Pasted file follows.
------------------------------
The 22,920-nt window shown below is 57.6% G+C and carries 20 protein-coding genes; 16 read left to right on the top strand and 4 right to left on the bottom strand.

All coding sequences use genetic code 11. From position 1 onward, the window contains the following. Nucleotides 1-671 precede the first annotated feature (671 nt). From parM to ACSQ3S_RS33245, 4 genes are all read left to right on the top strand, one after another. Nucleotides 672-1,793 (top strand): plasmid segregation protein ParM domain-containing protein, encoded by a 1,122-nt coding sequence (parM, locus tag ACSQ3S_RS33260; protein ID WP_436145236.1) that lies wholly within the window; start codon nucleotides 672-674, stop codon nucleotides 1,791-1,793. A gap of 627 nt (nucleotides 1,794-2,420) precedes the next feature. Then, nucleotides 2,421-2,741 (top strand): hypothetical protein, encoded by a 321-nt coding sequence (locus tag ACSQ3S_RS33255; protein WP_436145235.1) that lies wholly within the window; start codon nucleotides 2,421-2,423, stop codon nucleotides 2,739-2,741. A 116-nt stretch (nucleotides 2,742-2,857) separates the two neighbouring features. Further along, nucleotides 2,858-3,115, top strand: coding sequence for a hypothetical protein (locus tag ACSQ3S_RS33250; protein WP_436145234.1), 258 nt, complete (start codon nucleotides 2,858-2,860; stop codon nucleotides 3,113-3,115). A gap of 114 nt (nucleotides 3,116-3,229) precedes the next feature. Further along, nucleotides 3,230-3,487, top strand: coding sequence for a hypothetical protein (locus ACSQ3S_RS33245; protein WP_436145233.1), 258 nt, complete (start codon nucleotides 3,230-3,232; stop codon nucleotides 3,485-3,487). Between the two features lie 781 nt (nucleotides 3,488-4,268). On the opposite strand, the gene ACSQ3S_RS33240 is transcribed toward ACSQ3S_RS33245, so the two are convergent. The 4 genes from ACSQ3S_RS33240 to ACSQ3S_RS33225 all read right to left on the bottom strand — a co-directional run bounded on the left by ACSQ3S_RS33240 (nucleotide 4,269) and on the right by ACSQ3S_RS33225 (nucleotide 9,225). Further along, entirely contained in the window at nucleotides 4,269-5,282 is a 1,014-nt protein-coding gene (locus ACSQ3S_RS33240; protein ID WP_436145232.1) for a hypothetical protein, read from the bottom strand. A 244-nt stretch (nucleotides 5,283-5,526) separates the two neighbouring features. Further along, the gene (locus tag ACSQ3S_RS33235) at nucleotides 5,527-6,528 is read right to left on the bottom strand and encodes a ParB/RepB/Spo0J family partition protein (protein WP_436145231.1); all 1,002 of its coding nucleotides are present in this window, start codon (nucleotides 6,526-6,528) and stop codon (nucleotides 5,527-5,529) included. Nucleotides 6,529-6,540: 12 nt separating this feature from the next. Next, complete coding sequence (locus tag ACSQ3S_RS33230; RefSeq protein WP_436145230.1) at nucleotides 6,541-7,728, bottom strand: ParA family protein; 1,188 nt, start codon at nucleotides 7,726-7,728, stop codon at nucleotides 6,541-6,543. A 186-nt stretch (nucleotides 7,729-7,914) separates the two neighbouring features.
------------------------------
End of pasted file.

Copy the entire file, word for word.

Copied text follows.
The 22,920-nt window shown below is 57.6% G+C and carries 20 protein-coding genes; 16 read left to right on the top strand and 4 right to left on the bottom strand.

All coding sequences use genetic code 11. From position 1 onward, the window contains the following. Nucleotides 1-671 precede the first annotated feature (671 nt). From parM to ACSQ3S_RS33245, 4 genes are all read left to right on the top strand, one after another. Nucleotides 672-1,793 (top strand): plasmid segregation protein ParM domain-containing protein, encoded by a 1,122-nt coding sequence (parM, locus tag ACSQ3S_RS33260; protein ID WP_436145236.1) that lies wholly within the window; start codon nucleotides 672-674, stop codon nucleotides 1,791-1,793. A gap of 627 nt (nucleotides 1,794-2,420) precedes the next feature. Then, nucleotides 2,421-2,741 (top strand): hypothetical protein, encoded by a 321-nt coding sequence (locus tag ACSQ3S_RS33255; protein WP_436145235.1) that lies wholly within the window; start codon nucleotides 2,421-2,423, stop codon nucleotides 2,739-2,741. A 116-nt stretch (nucleotides 2,742-2,857) separates the two neighbouring features. Further along, nucleotides 2,858-3,115, top strand: coding sequence for a hypothetical protein (locus tag ACSQ3S_RS33250; protein WP_436145234.1), 258 nt, complete (start codon nucleotides 2,858-2,860; stop codon nucleotides 3,113-3,115). A gap of 114 nt (nucleotides 3,116-3,229) precedes the next feature. Further along, nucleotides 3,230-3,487, top strand: coding sequence for a hypothetical protein (locus ACSQ3S_RS33245; protein WP_436145233.1), 258 nt, complete (start codon nucleotides 3,230-3,232; stop codon nucleotides 3,485-3,487). Between the two features lie 781 nt (nucleotides 3,488-4,268). On the opposite strand, the gene ACSQ3S_RS33240 is transcribed toward ACSQ3S_RS33245, so the two are convergent. The 4 genes from ACSQ3S_RS33240 to ACSQ3S_RS33225 all read right to left on the bottom strand — a co-directional run bounded on the left by ACSQ3S_RS33240 (nucleotide 4,269) and on the right by ACSQ3S_RS33225 (nucleotide 9,225). Further along, entirely contained in the window at nucleotides 4,269-5,282 is a 1,014-nt protein-coding gene (locus ACSQ3S_RS33240; protein ID WP_436145232.1) for a hypothetical protein, read from the bottom strand. A 244-nt stretch (nucleotides 5,283-5,526) separates the two neighbouring features. Further along, the gene (locus tag ACSQ3S_RS33235) at nucleotides 5,527-6,528 is read right to left on the bottom strand and encodes a ParB/RepB/Spo0J family partition protein (protein WP_436145231.1); all 1,002 of its coding nucleotides are present in this window, start codon (nucleotides 6,526-6,528) and stop codon (nucleotides 5,527-5,529) included. Nucleotides 6,529-6,540: 12 nt separating this feature from the next. Next, complete coding sequence (locus tag ACSQ3S_RS33230; RefSeq protein WP_436145230.1) at nucleotides 6,541-7,728, bottom strand: ParA family protein; 1,188 nt, start codon at nucleotides 7,726-7,728, stop codon at nucleotides 6,541-6,543. A 186-nt stretch (nucleotides 7,729-7,914) separates the two neighbouring features.